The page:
• EN

Published: 10 November 2010

Revenues and profits from illicit cannabis cultivation

Estimates produced by police forces suggest that the cannabis plants seized in 2008 could have generated sales of EUR 70 million in Belgium and EUR 76 million in the United Kingdom (NPIA, 2009), and wholesale profits of between EUR 36 million and EUR 61 million in Germany. The total revenue generated by illicit commercial cannabis production is, however, difficult to assess as these figures refer only to intercepted cannabis plants. Estimating the profits also needs to take into account several other variables.

The revenue provided by illicit commercial cannabis production is dependent on several factors including: the size of the plantation, the number of plants, the average yield per plant and the number of harvests per year. A high density of plants and frequent harvests generally decrease the yield obtained from each plant. The revenue generated also depends on whether the harvest is sold on retail or wholesale markets, since prices are usually higher on retail markets.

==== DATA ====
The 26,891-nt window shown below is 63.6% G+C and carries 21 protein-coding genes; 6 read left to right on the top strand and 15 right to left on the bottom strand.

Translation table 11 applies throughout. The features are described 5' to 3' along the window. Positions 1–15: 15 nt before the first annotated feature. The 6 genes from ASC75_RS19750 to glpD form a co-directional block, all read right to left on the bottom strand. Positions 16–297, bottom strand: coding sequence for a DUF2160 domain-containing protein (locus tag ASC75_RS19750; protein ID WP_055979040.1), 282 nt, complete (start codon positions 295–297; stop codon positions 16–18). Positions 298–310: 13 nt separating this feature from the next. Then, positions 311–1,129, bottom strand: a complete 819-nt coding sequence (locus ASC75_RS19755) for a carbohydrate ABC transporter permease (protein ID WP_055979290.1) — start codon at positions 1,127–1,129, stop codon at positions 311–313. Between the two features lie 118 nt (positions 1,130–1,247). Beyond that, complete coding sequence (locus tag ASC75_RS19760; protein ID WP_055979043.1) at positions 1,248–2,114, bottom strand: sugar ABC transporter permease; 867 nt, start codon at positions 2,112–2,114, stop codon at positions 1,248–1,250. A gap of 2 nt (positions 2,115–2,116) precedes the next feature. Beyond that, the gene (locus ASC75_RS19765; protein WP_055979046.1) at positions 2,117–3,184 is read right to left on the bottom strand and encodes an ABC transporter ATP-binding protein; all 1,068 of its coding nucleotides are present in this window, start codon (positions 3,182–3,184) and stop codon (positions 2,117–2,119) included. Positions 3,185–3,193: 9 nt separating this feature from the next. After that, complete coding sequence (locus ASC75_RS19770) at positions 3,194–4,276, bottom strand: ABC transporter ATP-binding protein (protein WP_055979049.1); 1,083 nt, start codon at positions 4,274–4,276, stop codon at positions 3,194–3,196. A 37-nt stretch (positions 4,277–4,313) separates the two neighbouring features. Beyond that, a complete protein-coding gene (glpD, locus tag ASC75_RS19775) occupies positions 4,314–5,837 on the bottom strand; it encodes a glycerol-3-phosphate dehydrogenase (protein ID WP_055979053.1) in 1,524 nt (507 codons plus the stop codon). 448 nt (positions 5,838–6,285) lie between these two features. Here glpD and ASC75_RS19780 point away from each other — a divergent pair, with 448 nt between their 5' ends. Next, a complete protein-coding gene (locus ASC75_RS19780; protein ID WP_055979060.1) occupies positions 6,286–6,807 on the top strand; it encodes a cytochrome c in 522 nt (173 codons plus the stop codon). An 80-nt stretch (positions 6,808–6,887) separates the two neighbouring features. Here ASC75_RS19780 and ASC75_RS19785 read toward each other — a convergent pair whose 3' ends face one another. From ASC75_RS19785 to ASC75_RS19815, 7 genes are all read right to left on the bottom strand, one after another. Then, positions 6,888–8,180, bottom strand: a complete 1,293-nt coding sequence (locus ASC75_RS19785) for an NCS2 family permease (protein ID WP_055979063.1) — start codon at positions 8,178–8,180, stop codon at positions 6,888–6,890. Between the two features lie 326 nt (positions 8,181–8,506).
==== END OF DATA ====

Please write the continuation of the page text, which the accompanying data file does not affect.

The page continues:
The costs associated with illicit commercial cannabis production in indoor plantations include: the premises, seed or plant stock, soil or mineral wool, nutrients, lights and pumps, tools and ventilation, and labour. Electricity, when it is not obtained illegally, is also a major element of production costs.

To calculate the revenue and profit from illicit cannabis plantations, Dutch law enforcement agencies have developed technical standards, which they update regularly. New methodologies are also under development in Belgium and the United Kingdom.

NPIA (National Policing Improvement Agency) (2009), Digest, March (available online).

About the EMCDDA

The European Monitoring Centre for Drugs and Drug Addiction (EMCDDA) is the reference point on drugs and drug addiction information in Europe. Inaugurated in Lisbon in 1995, it is one of the EU’s decentralised agencies. Read more >>

Contact us

Cais do Sodré
1249-289 Lisbon
Tel. (351) 211 21 02 00
Fax (351) 218 13 17 11

More contact options >>

Page last updated: Monday, 18 October 2010